The meaning of Memorial Day

For many families, Memorial Day is a somber day of remembrance.

I don’t pretend to understand how devastating it is for military families who lose a loved one. Luckily all of my brothers came home, and my son too.

The closest I came to experiencing it (or ever want to) was in September 2014.

My son was stationed on the USS Carl Vinson as an F-18 Fighter pilot. He was tasked with leaving his family; his wife and two small daughters, to put himself in harms way in service of our country.

Noah’s squadron – The Fighting Redcocks VFA-22
U.S. Navy photo by Mass Communication Specialist 2nd Class John Philip Wagner, Jr./Released

During the 10-month long deployment, tragedy struck too often and each time we got a call. But one call in particular, I will never forget.

On September 12, 2014, John and I were out for lunch at our favorite burrito place when my cell phone rang. Ever since Noah deployed; whenever my daughter-in-law called, my heart would skip a beat for a second, and I would answer immediately.

I knew full well there could be a chance we would be getting “that call.”

When I answered, I could tell by her voice the news wasn’t good. The first words out of her mouth were, “Noah’s okay, but…”

I listened as she told me two F-18’s went down off the Carl Vinson and a pilot in Noah’s airwing was lost.

There is a phone chain that is implemented when this sort of thing happens. All communications from the ship stop except for the one call to alert the top of the chain of the incident.

Each person then calls their list and it trickles down to family members. I am the first on Amber’s list.

It is a brilliant system that alerts the family back home before reading about it on the news; and with a tightening in my chest, I stayed calm as Amber gave me the details she knew.

When I hung up the phone, I started crying.

I couldn’t stop crying. It was the kind of sobbing where I couldn’t catch my breath and it hurt to my core. Sitting at that table with my half-eaten lunch in front of me, all I could do was try to breathe through uncontrollable tears.

John held me and kept saying, “It’s not Noah, honey. It’s not Noah.”

When I could catch my breath I said, “He is someone’s Noah.”

That was the closest I’ve come to understand what some families have experienced because someone they loved decided to put themselves in harm’s way for our country.

So this Memorial Day my heart goes out to Nathan Poloski’s family, and all of the other families who know the true meaning of sacrifice.

They will never be forgotten.

Please add a comment with a name, squadron or memory of anyone you would like to honor today.

In Memory of Lt. Nathan Poloski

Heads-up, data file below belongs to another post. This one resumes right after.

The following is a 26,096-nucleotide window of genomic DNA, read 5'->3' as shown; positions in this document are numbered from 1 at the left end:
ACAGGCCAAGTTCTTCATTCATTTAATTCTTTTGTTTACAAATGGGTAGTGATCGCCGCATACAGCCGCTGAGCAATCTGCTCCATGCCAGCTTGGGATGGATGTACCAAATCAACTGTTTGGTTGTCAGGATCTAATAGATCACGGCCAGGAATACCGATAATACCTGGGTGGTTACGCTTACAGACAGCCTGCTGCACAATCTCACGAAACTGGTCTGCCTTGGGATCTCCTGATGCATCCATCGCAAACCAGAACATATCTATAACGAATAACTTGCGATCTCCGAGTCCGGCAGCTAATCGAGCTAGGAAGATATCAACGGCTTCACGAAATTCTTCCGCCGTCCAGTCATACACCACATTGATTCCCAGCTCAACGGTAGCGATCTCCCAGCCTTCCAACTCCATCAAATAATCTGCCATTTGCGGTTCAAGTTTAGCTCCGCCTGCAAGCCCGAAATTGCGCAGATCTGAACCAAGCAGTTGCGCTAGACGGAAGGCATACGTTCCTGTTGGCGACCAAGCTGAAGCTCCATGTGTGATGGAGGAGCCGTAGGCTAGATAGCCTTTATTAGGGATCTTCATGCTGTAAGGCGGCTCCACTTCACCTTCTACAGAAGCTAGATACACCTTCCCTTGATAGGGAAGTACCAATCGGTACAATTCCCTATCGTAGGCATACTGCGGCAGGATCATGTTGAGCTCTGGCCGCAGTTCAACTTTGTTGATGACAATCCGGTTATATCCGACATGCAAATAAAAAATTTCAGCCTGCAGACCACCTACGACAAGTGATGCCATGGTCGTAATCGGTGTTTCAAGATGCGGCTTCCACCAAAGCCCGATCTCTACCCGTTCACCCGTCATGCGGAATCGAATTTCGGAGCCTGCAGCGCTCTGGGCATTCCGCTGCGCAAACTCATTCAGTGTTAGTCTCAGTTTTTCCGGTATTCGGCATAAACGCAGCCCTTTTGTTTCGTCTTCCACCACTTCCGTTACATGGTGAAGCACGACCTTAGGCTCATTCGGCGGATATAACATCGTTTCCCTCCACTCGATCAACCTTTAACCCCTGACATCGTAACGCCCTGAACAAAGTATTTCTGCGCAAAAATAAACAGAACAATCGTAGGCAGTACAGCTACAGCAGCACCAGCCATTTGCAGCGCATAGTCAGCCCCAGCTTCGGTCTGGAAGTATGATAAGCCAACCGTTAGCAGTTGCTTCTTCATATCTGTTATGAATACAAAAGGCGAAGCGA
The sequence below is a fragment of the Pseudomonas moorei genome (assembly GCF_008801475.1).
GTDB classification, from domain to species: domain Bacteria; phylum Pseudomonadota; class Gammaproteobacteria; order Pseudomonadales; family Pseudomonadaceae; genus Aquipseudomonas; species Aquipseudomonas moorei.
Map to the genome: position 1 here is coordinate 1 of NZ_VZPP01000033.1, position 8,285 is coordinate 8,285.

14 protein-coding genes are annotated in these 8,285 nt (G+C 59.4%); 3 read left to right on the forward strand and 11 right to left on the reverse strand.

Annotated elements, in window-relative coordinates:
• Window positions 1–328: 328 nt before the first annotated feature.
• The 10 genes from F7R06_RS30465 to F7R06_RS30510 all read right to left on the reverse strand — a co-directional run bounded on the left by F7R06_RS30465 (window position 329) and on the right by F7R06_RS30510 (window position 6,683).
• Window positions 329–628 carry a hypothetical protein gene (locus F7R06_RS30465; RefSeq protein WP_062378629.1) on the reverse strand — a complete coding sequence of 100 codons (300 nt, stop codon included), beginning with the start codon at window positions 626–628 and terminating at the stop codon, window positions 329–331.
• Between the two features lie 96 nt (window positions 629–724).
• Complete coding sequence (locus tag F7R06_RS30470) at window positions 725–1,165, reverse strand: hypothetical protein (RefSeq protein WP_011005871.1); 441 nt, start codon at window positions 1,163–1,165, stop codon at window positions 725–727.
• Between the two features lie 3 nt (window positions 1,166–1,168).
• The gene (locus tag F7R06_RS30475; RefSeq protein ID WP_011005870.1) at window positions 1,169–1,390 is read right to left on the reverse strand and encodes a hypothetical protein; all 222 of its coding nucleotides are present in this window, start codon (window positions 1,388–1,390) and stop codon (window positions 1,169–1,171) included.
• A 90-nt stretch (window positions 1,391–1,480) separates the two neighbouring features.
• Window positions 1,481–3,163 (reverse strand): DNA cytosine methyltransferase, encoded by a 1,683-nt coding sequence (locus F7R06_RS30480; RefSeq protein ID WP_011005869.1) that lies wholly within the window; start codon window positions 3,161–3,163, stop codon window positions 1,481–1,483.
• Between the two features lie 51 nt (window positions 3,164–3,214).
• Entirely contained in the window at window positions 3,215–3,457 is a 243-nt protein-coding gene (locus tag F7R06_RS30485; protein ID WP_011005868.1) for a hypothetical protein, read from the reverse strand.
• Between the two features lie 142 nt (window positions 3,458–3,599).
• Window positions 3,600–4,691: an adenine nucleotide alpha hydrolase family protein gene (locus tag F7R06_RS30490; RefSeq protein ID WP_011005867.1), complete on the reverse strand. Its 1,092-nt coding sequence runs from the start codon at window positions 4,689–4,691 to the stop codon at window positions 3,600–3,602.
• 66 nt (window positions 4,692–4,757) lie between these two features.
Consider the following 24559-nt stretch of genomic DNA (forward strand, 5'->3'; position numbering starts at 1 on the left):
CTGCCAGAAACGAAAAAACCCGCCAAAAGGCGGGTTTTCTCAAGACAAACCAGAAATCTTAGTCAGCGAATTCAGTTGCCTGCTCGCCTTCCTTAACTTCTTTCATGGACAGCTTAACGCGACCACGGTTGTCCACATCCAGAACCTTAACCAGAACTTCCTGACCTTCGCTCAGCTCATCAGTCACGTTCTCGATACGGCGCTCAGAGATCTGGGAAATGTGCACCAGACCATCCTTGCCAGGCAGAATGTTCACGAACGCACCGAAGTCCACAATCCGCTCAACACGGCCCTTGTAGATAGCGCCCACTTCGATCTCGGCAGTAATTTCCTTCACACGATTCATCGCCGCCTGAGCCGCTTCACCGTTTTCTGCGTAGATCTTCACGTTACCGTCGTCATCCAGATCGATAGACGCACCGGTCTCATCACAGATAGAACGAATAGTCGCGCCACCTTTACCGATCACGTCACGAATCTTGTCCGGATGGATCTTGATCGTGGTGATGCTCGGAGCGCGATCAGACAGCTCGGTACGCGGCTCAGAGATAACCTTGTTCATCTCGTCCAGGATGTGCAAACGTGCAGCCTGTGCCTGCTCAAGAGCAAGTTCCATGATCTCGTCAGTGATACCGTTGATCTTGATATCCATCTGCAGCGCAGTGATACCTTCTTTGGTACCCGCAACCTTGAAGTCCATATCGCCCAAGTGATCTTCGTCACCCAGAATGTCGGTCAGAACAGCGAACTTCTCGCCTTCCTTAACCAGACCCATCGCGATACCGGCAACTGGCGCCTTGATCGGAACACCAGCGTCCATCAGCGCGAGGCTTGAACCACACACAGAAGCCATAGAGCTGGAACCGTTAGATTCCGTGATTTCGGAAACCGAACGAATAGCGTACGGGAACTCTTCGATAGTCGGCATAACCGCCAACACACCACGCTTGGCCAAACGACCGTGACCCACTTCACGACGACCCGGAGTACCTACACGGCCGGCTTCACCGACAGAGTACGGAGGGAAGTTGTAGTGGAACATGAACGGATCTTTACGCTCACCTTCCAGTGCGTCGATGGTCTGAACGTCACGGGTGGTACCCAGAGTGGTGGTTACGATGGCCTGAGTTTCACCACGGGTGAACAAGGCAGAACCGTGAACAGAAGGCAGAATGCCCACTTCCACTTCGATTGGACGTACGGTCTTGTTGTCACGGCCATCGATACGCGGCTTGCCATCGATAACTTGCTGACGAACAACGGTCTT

In Memory of Lt. Cmdr. James Johnson and Lt. Caleb King
In Memory of Capt. Jake Frederick

Reader Comments

  1. Amy Kennedy

    Oh Loretta, there are no words. Thank you for your post, and to your son thank you from all of my heart for serving. And my deepest condolences to the family of Nathan Poloski, for their loss. And to all who paid a price so dearly. Never forgotten.

  2. Jane Laackman Simons

    My heart breaks for those who loved and knew Nathan Poloski and to all the mother’s who have gotten ‘that call’. I appreciate you sharing your story to remind us that our fallen heroes are all somebody’s Noah, or in my case somebody’s Jared or Ben. 🙏

    • Loretta Sayers
      Loretta Sayers

      Jane, thank you so much for reading this post…and your comment.
      They are all somebody’s Noah, or Jared or Ben…


  3. Brynne

    Our youngest son’s best friend and next door neighbor for many years — James Wolf — 21, of Scottsbluff, Nebraska. 🇺🇸
    Wolf was in a convoy in Mosul, Iraq when an improvised explosive device was detonated. He was assigned to Headquarters and Headquarters Company, 52nd Engineer Battalion, Fort Carson, Colorado. Died on November 6, 2003.

  4. Barbie Holmes

    Thank you for sharing this poignant reminder about why we recognize Memorial Day. I was an “Air Force Brat”, my father manned radar stations along the NORAD Dew Line in Canada when he returned from his stint in WW2. He served six years as a front line gunner- light infantry in WW2, 1939 until the formal surrender of Japan. (Canada went to war with Britain at the onset). I pay honor to him- a teenager who had never spent a night away from the family farm and returned six years later a changed man, one who suffered a lifetime of PTS, yet remained in the military until he retired. Even then, he returned to work at the air base as a civilian until he was 65 years old. We will remember them.

    • Loretta Sayers
      Loretta Sayers

      Thank you so much for sharing your dad with me, Barbie. Can you even imagine what these young men and women went through? And they carry it with them for the rest of their lives.

      We will remember them.

  5. Jodie

    It’s so good for us to really try to remember what this day is really about. I’m terrible because it hasn’t affected me so I don’t always think about it this way. But I had one woman reach out to say it’s supposed to be a somber day. And she’s absolutely right.

    • Loretta Sayers
      Loretta Sayers

      It is a somber occasion. We forget about these things when advertising is showing us an American flag and BBQ’s and picnics. Thanks for reading, Jodie. Xx

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